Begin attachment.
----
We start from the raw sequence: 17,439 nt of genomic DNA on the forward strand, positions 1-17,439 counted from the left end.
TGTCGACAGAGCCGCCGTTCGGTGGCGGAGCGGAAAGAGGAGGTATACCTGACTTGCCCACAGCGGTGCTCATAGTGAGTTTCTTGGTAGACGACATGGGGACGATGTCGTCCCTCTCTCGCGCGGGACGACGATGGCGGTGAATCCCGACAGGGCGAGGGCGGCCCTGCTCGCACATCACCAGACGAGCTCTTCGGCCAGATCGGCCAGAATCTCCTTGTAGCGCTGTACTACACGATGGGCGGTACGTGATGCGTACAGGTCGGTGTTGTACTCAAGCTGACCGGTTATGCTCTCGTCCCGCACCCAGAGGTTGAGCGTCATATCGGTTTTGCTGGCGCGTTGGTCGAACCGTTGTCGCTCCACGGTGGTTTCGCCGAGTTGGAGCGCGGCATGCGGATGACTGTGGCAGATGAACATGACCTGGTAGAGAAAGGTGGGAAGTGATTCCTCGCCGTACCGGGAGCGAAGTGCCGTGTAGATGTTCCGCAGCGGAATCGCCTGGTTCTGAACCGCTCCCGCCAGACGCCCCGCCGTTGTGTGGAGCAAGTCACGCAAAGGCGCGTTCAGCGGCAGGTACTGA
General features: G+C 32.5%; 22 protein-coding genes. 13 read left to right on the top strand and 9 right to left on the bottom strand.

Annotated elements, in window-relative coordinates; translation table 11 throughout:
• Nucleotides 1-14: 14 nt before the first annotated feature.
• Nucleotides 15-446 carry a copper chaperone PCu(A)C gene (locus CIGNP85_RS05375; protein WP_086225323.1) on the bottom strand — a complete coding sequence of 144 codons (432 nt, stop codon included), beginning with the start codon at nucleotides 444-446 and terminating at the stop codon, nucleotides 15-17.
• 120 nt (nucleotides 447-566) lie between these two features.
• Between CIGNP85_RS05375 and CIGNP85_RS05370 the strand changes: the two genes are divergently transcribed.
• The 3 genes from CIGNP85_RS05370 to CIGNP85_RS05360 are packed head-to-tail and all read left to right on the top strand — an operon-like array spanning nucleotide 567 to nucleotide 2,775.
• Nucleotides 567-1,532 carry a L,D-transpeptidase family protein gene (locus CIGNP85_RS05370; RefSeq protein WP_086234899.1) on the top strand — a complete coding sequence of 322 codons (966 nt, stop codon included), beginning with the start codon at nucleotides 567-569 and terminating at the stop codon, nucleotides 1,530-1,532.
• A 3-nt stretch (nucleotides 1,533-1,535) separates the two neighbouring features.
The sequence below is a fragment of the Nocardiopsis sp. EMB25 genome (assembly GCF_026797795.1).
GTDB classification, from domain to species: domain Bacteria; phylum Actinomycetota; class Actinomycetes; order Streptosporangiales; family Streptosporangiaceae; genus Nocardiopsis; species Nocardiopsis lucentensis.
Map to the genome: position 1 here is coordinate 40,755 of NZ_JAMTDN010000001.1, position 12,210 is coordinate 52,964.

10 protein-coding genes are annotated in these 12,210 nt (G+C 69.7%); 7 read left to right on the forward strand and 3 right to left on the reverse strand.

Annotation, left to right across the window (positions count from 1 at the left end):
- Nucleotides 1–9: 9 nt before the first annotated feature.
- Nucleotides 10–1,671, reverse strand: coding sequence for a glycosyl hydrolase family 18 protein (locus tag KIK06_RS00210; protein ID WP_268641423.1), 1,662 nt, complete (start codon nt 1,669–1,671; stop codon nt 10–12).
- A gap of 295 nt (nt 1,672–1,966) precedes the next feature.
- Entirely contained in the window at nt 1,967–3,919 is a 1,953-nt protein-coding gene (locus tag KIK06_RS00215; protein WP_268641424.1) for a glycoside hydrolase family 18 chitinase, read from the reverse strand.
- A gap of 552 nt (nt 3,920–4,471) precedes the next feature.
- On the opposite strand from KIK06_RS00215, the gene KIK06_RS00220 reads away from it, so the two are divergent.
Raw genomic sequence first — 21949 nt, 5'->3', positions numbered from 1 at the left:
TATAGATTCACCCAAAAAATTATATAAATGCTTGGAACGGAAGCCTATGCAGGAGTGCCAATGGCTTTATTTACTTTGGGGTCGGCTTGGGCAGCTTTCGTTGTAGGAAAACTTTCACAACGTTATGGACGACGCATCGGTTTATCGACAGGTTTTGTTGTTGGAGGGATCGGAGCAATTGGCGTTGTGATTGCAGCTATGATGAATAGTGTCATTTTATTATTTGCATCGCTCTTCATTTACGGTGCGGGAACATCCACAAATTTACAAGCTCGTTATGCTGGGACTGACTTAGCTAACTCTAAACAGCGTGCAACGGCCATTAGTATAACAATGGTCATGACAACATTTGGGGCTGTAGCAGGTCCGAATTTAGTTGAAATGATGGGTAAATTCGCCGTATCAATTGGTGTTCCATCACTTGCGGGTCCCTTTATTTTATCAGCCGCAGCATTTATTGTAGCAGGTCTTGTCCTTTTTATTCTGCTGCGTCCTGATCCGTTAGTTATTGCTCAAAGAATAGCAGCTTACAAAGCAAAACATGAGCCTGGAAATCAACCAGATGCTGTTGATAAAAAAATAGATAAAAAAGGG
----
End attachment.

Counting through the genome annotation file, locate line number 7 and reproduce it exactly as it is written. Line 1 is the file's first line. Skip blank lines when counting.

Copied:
• 120 nt (nucleotides 447-566) lie between these two features.